This article really resonated with me because I have been working in a special education classroom for my service learning project. The article was started off by an heartfelt story that really makes you understand. I do agree that children with down syndrome shouldn't be kept from being integrated into a non disability classroom. I think that goes towards other disabilities too. In my classroom I worked with children with autism and other learning disabilities. The unit that we were going over consisted of body language and reading body language without seeing the face with it. I feel as though if the children in my class were allowed some time integrated into a no disability classroom, then they could apply their learning of reading body language in real life. I used a lot of Kliewer in my service learning PowerPoint because I feel that this author really brings up valid points.
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Kristof's piece, really resonates with me. The article "U.S.A. Land of Limitations?", Kristof argues with the ideas that this country for so many years has allowed the social class overshadow the opportunities and growth and learning of young children and even adults in our country. "I fear that in 2015 we've become the socially rigid society our forbears fled, replicating the barriers and class gaps that drove them away". U.S.A when many think of that they think of the land of the free, free thoughts, free ideas, free opportunities. By Kristof saying this, he is highlighting the sad reality that our country still oppresses those who live in poverty so that the are stuck in that rut of being in poverty, and those who thrive in success stay successful. We live in a greedy world one where once some get the taste of that rich lifestyle they hold on to it for dear life, while others are scraping at the walls of the hole our society dug for them.
It is rare and happy cases that children born into poverty are able to overcome the hole that was dug for them without their consent. These children didn't ask for this, hell nobody wants that, especially to see their children grow up that way too. Our society is failing most, its making the wealthy rise more and more everyday as it leaves a trail of poverty close behind it. There is no need for class gap. We our embarrassing our country by not being able to help our own.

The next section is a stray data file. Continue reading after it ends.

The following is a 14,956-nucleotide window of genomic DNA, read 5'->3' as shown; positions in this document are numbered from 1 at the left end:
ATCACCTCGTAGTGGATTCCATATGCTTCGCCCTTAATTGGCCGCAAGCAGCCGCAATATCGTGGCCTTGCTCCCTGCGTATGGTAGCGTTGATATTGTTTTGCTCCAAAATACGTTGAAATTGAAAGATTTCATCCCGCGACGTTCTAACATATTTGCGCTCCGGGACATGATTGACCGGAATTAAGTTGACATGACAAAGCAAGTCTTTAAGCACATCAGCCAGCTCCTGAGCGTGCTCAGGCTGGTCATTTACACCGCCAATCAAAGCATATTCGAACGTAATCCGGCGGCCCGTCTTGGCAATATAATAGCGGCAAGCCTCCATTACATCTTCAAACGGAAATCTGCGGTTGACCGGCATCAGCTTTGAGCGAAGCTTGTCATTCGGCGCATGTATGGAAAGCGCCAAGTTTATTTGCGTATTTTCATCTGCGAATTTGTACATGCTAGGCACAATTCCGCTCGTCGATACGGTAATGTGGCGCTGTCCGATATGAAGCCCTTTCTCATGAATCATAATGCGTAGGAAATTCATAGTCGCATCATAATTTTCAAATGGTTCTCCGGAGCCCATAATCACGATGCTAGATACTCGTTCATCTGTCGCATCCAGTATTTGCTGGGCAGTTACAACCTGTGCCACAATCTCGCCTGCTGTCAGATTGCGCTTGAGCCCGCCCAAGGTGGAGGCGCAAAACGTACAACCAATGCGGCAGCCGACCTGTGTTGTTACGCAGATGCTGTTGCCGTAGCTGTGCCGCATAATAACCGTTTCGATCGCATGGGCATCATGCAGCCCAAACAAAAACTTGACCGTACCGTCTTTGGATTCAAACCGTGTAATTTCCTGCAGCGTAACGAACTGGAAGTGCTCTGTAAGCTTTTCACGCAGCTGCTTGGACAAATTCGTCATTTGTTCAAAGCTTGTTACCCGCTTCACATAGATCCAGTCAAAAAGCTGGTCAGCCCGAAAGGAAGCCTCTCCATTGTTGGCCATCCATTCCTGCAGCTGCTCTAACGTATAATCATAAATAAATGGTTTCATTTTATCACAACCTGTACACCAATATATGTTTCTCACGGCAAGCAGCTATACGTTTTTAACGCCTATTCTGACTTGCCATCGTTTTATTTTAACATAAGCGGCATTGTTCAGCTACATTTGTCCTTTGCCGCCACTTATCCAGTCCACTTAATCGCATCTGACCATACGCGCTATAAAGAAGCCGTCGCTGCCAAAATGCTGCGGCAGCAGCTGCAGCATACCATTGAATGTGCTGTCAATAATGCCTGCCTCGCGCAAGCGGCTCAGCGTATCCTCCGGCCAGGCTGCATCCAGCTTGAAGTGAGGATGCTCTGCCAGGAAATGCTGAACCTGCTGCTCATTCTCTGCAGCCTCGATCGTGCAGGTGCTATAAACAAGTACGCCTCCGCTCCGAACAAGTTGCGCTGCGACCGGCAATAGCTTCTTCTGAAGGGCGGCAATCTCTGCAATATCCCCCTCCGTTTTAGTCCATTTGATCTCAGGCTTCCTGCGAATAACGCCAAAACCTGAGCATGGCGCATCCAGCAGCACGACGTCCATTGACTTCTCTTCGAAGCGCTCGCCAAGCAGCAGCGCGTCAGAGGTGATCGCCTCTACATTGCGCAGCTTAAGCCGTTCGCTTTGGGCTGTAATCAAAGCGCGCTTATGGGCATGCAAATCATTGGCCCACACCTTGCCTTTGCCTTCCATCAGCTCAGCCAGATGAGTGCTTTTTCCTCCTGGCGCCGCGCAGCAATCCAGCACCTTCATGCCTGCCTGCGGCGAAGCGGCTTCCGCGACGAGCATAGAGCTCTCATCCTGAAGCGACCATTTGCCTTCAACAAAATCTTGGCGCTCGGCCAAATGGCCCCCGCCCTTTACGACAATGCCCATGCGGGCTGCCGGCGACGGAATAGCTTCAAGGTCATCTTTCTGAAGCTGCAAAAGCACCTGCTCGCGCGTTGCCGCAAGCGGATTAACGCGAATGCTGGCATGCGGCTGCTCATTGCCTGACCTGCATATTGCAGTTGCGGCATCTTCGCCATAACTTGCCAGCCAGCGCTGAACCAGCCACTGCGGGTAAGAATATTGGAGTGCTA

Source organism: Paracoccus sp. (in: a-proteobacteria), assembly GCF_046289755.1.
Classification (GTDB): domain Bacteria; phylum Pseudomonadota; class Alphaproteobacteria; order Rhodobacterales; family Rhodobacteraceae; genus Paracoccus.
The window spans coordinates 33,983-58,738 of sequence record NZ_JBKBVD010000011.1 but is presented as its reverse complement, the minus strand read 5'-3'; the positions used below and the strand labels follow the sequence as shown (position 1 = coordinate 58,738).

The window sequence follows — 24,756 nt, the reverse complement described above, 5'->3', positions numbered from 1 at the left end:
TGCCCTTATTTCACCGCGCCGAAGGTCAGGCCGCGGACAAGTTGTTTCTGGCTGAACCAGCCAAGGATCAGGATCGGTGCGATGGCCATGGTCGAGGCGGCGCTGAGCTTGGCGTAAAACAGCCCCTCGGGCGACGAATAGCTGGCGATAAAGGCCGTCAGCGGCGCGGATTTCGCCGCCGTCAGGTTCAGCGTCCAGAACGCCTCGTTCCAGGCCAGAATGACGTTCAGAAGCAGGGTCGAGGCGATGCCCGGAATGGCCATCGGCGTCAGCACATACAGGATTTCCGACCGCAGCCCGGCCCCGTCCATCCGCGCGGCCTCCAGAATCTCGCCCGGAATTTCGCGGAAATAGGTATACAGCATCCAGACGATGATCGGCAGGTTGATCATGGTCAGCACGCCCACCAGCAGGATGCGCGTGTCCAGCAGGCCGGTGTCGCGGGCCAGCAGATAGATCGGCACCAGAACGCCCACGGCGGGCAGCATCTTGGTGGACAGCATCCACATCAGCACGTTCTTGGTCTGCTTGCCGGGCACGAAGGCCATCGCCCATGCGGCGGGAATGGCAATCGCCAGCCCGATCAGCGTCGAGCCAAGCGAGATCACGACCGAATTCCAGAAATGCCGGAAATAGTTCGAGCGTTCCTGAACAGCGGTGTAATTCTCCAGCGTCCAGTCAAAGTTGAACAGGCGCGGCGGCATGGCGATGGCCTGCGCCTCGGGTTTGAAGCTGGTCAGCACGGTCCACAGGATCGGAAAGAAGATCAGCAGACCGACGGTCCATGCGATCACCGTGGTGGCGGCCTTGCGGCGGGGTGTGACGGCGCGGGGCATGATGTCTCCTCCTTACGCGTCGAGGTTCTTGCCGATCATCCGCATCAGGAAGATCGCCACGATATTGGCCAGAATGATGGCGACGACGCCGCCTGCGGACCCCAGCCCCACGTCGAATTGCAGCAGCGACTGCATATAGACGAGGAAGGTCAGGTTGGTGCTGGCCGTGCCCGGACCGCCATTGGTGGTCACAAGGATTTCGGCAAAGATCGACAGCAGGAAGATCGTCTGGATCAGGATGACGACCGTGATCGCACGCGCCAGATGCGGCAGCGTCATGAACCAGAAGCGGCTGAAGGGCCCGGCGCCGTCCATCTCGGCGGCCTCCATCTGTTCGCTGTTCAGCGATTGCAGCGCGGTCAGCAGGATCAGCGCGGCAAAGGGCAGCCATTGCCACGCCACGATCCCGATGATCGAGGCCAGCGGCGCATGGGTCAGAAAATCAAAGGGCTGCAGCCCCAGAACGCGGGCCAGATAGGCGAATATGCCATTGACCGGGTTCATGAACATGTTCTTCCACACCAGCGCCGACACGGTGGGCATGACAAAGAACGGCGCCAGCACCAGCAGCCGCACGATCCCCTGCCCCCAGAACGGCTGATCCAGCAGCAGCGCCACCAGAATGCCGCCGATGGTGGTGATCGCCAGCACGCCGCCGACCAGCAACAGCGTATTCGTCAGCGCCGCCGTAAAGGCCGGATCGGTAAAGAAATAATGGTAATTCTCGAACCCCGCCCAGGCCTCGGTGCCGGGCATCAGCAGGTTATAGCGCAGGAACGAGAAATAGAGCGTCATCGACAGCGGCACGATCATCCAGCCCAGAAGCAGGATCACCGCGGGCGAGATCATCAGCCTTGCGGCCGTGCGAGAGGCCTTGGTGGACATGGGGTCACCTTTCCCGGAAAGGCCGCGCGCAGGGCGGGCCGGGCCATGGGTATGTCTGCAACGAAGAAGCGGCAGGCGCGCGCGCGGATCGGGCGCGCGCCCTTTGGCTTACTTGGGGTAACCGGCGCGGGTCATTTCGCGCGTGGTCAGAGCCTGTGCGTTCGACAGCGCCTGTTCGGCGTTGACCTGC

Kahn and Westheimer

In this article the discussion of service learning comes into play, two different examples are used to get their point across. One of a 12th grade history teacher named Mr. Johnson, and the other of a teacher named Mrs. Adams. Johnson explained that his children's projects, would "interact with those less fortunate than themselves and would experience the excitement of the joy of learning while using the community as a classroom". Mr. Johnson did  not require any extra reflection upon completing their projects, therefore in my eyes, almost defeating the purpose. Even though they were getting a hands on experience and that is always a good way to apply learning, it is also good to have something in the end to help you reflect, otherwise I would feel as though I was just doing community service, instead of a learning project.
Mrs. Adams, had her students work together as well as having a main topic which was "the issue of homelessness in America". During their projects they had to write journals and reflections. I feel as though Mrs. Adams way is more effective. I think this because her has more of a learning process, not only are they working in their community and getting the hands on experience, but they are also able to relate it back to the classroom. This is a whole learning process in itself.
I was able to relate this to my service learning project. I was placed into different classrooms where I felt as though the work that I was doing was like charity, but find ing my place in the classroom, I was able to make connections and write journals and blogs about my experience to connect to other aspects I had learned in class.

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Promising Practices